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Epidemiology. 2016 Nov;27(6):870-8. doi: 10.1097/EDE.0000000000000548.

Classification and Clustering Methods for Multiple Environmental Factors in Gene-Environment Interaction: Application to the Multi-Ethnic Study of Atherosclerosis.

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From the aDepartment of Biostatistics and Bioinformatics, Emory University, Atlanta, GA; bDepartment of Biostatistics, University of Michigan, Ann Arbor, MI; cDepartment of Epidemiology, University of Michigan, Ann Arbor, MI; dDepartment of Family Medicine and Public Health, University of California San Diego, La Jolla, CA; and eDepartment of Epidemiology and Biostatistics, Dornsife School of Public Health at Drexel University, Philadelphia, PA.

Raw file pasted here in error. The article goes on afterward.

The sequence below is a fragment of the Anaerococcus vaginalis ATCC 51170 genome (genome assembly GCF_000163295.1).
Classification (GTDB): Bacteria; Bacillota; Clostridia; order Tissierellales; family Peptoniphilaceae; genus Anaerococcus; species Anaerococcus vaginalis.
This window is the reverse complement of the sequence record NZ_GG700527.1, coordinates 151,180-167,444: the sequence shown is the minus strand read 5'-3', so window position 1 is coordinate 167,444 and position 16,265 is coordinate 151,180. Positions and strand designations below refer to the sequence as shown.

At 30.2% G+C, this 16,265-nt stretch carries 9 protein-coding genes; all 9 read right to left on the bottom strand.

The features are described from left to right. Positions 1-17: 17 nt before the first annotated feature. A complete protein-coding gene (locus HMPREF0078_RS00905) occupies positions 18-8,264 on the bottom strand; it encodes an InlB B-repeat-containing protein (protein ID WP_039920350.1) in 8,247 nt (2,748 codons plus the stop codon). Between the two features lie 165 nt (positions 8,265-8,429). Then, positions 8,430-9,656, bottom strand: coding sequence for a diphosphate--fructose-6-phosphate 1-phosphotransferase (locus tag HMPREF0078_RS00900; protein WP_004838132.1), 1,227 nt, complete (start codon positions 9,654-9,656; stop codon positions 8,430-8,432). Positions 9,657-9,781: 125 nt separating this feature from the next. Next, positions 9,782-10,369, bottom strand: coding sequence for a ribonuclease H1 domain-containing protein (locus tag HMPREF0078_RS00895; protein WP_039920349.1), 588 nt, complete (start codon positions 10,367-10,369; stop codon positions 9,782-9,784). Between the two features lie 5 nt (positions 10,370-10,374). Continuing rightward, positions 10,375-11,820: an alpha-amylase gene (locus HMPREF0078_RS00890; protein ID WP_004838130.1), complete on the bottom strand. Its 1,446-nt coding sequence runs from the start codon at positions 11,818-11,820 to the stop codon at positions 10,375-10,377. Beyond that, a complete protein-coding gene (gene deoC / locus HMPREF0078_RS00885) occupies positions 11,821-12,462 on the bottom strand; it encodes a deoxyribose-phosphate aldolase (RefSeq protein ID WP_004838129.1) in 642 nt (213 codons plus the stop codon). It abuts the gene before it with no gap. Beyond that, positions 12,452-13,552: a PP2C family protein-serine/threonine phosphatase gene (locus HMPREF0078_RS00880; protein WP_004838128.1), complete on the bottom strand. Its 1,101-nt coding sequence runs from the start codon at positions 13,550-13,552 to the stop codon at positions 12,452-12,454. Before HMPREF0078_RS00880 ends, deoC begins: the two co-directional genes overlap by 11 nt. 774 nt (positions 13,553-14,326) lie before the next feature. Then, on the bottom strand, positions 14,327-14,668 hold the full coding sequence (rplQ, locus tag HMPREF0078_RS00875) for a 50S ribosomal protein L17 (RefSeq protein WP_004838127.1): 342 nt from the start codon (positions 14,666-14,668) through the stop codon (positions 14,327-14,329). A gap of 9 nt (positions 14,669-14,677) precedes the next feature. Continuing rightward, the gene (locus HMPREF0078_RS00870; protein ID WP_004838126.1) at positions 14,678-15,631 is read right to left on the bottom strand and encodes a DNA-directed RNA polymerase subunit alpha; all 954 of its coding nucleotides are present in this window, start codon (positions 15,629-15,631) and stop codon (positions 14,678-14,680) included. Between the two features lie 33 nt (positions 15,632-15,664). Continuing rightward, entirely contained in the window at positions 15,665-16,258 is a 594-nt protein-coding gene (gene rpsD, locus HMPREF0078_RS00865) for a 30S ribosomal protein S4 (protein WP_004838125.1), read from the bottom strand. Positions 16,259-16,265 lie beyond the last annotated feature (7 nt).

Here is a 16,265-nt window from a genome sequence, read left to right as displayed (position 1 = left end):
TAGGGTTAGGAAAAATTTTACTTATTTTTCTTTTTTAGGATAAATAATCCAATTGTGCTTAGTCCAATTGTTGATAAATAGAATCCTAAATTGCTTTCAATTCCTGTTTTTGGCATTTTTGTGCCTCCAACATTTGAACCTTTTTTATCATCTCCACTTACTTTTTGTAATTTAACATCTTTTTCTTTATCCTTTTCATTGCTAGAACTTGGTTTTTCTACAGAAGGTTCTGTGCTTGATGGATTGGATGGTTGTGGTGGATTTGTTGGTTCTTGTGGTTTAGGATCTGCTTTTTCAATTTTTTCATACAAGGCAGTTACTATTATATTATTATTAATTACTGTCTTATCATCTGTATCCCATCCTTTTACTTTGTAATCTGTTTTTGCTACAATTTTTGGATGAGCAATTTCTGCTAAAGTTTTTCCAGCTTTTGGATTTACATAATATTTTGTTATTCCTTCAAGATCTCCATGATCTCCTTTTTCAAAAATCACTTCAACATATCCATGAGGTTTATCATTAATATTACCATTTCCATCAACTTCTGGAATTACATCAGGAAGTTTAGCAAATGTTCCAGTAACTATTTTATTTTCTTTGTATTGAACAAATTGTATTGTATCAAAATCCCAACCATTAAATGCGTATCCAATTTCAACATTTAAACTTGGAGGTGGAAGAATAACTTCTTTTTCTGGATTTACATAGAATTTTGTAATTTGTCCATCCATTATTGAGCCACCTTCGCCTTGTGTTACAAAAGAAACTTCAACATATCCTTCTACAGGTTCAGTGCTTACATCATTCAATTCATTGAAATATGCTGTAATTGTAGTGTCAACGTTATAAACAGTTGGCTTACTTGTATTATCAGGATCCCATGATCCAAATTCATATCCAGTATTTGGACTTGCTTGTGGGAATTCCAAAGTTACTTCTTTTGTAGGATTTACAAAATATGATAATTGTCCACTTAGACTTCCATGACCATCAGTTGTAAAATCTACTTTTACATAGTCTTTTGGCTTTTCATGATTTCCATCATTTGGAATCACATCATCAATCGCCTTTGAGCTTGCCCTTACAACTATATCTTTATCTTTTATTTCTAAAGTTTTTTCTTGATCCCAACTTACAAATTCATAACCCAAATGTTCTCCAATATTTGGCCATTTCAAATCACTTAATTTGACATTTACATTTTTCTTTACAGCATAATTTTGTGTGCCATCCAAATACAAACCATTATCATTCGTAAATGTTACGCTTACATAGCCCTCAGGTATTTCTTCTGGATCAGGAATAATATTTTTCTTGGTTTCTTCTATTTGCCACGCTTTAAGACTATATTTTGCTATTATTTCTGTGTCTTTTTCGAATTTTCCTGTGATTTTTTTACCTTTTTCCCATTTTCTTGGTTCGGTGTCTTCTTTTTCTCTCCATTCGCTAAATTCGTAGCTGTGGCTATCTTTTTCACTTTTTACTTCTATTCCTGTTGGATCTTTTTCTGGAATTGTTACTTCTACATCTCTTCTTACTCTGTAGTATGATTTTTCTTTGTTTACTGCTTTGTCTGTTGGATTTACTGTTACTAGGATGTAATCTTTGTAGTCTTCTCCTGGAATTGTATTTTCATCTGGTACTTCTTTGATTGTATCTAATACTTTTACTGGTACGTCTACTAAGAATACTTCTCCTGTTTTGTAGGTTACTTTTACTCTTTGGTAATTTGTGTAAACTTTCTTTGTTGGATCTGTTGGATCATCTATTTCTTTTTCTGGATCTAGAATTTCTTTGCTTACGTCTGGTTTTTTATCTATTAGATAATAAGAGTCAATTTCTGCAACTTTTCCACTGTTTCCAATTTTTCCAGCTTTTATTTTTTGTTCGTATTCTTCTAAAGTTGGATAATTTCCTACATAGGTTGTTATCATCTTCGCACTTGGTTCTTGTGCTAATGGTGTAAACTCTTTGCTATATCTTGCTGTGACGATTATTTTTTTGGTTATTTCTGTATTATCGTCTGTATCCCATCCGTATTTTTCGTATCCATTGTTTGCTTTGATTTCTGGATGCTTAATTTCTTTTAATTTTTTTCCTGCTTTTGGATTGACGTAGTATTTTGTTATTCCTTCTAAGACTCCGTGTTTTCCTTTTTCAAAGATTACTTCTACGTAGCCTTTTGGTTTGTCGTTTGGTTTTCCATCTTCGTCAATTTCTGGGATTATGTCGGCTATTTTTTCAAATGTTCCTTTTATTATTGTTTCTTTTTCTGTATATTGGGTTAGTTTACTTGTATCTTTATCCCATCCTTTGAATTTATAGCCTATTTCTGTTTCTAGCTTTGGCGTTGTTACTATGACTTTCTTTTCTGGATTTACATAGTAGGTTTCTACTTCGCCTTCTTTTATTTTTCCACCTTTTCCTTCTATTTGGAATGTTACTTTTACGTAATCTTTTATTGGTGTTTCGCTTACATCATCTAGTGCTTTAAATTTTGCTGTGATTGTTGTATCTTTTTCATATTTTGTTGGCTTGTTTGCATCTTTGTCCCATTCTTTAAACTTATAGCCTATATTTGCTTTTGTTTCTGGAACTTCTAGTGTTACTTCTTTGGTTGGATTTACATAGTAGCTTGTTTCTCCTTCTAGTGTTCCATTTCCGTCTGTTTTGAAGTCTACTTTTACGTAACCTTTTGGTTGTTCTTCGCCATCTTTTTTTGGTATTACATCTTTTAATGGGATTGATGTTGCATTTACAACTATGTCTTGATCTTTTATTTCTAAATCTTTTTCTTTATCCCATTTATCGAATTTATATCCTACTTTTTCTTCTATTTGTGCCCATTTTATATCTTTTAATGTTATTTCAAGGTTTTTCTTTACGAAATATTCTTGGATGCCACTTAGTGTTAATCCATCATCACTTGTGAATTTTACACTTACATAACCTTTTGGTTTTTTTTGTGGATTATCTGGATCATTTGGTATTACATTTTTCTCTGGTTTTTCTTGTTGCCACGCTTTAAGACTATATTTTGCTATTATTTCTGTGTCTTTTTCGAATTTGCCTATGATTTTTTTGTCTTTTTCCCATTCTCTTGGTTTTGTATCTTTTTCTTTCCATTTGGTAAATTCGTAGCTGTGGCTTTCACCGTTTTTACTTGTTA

There has been an increased interest in identifying gene-environment interaction (G × E) in the context of multiple environmental exposures. Most G × E studies analyze one exposure at a time, but we are exposed to multiple exposures in reality. Efficient analysis strategies for complex G × E with multiple environmental factors in a single model are still lacking. Using the data from the Multiethnic Study of Atherosclerosis, we illustrate a two-step approach for modeling G × E with multiple environmental factors. First, we utilize common clustering and classification strategies (e.g., k-means, latent class analysis, classification and regression trees, Bayesian clustering using Dirichlet Process) to define subgroups corresponding to distinct environmental exposure profiles. Second, we illustrate the use of an additive main effects and multiplicative interaction model, instead of the conventional saturated interaction model using product terms of factors, to study G × E with the data-driven exposure subgroups defined in the first step. We demonstrate useful analytical approaches to translate multiple environmental exposures into one summary class. These tools not only allow researchers to consider several environmental exposures in G × E analysis but also provide some insight into how genes modify the effect of a comprehensive exposure profile instead of examining effect modification for each exposure in isolation.

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